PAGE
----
This story had a basic plot structure, just like any story would. It did not use strong, unique words, only more generic ones. The author focused more on the meaning behind the words, than the words themselves. His exposition started with the Camel being overcome by fatigue and being abandoned, then to the rising action being when the Camel finally felt happy living in the jungle. The precipitating incident is when the Lion was wounded and unable to catch food for his friends, and then it transitioned to the falling action, being the sacrifice proposal from the Fox. Lastly the Resolution is that the Camel was eaten by his rescuers after accepting his offer of sacrifice. The generic structure of this story helps us focus not on the narrative characteristics and figurative language, but on the meaning behind the story.

This story specifically values loyalty, nobility, and honesty. Throughout the course of the story, the camel is constantly treated badly. He was abandoned at the beginning, “The merchant decided to leave the camel and go on his way” and then betrayed with no hesitation at the end, “And in no time he was killed by the three rouges, the false friends.” Arundhati Khanwalker tries to teach the reader a lesson through the Camel’s experiences and hardships. Also, the moral, “Be careful in choosing your friends” refers to friendship being neglected, and those who initially took the camel in betrayed him by killing and eating him. After the Lion accepted the Camel’s request for sacrifice, “Stand aside friend leopard, the king and you have close family ties. It is me whom the master shall eat.”, he called him a noble camel, which portrays how much the Lion appreciated the offer and this situation portrays the value of nobility in the story.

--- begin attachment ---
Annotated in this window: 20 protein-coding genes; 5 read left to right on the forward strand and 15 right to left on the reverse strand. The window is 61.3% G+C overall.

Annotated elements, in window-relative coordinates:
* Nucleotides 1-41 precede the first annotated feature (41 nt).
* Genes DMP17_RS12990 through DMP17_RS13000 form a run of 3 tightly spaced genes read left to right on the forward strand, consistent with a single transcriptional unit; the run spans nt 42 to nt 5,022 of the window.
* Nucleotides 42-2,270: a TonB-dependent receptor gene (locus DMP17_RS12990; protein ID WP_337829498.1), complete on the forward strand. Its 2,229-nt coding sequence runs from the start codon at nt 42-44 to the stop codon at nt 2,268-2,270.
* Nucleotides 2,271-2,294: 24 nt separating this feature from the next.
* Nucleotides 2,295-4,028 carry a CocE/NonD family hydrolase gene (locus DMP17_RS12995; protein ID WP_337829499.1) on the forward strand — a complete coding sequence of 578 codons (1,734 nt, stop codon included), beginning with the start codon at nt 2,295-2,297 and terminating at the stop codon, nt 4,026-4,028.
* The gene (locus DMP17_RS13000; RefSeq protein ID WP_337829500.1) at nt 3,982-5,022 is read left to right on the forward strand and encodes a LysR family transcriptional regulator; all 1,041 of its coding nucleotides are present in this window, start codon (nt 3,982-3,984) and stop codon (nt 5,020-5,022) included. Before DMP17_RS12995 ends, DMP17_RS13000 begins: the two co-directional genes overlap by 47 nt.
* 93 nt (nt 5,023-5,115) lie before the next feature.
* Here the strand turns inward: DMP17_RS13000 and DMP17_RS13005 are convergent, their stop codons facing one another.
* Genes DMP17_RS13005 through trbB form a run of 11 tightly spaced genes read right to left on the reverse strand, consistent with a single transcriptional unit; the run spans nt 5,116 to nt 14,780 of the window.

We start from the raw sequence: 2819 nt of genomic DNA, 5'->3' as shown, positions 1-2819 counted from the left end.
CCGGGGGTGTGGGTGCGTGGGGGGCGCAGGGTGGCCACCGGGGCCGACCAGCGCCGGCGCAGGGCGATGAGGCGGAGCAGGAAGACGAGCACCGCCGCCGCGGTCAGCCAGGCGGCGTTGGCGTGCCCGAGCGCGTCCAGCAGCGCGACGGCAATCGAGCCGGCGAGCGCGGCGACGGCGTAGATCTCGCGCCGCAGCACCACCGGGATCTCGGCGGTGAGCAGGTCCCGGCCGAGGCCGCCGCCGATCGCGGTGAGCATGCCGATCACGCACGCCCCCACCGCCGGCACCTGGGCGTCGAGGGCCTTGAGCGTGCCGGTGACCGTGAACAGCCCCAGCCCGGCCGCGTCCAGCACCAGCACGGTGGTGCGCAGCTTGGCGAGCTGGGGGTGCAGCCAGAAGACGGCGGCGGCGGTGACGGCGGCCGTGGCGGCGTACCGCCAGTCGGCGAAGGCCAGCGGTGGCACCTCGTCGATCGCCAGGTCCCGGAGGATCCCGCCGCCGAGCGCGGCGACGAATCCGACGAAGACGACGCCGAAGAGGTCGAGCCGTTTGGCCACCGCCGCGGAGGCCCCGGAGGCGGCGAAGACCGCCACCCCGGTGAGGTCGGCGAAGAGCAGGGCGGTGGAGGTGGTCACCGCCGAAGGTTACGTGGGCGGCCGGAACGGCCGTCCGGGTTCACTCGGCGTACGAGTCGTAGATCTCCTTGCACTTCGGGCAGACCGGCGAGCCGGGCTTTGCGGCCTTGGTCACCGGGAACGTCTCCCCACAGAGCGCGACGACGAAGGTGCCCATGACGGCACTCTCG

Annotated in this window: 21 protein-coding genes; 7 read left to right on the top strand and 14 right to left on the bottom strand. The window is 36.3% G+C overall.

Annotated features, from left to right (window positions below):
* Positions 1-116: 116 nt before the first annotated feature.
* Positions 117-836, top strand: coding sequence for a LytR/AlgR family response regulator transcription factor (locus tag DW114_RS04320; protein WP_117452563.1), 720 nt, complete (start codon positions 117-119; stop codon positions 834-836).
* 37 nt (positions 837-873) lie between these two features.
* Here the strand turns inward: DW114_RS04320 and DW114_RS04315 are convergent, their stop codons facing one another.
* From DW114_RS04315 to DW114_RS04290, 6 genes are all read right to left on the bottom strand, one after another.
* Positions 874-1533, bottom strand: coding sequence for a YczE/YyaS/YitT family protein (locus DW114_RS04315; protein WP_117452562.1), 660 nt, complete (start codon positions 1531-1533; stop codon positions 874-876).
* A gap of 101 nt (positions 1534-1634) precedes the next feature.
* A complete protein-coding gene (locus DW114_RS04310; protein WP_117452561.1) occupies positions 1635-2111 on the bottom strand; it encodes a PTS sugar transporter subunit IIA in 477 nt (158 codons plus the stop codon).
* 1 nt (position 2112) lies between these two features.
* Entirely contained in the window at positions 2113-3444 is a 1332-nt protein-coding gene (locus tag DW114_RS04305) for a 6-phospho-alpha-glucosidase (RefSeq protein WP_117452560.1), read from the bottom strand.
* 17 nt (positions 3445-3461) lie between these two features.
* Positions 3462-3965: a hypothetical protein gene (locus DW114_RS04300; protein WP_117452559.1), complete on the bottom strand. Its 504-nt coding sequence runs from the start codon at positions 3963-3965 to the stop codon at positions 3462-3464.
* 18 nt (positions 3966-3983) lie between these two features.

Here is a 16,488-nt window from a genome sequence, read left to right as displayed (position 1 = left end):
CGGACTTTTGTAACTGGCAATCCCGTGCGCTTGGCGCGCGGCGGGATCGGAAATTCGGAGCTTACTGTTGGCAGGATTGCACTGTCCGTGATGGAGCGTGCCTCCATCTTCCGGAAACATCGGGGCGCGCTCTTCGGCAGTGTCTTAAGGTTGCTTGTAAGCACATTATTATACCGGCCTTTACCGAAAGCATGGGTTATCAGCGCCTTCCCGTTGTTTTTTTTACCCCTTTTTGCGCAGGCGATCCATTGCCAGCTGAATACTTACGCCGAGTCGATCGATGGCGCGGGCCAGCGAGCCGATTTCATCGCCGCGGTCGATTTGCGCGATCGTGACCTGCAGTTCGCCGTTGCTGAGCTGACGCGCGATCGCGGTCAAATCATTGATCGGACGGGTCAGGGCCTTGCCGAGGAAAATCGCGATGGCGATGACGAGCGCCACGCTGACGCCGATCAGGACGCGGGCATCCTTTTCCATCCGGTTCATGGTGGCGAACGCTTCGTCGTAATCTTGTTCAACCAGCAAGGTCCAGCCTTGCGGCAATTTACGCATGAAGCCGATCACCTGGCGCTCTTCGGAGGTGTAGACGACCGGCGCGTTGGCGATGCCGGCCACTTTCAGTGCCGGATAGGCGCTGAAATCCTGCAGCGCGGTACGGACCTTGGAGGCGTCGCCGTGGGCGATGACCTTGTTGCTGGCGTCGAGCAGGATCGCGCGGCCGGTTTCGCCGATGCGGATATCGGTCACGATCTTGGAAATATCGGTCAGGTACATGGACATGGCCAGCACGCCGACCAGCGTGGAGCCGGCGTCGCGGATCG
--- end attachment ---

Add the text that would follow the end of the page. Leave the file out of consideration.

As this story states the hidden moral behind the story, “Be careful in choosing your friends.”, it also comes with values shown throughout the story. Being that this story is presented with a moral, it emphasizes the fact that it is focused on the meaning rather than the technique used to deliver the message; the structure is very simple and straight forward.

Works Cited
Gioia, Dana, and R. S. Gwynn. “Arundhati Khanwalker, “The Camel and His Friends”” The Camel and His Friends. By Arundhati Khanwalker. N.p.: Longman, 2001. N. pag. Arundhati Khanwalker, “The Camel and His Friends” Web. 29 Aug. 2014. College, Goshen. “Literary Analysis Guide | English | Goshen College.” English Literary Analysis Guide Comments. N.p., n.d. Web. 29 Aug. 2014.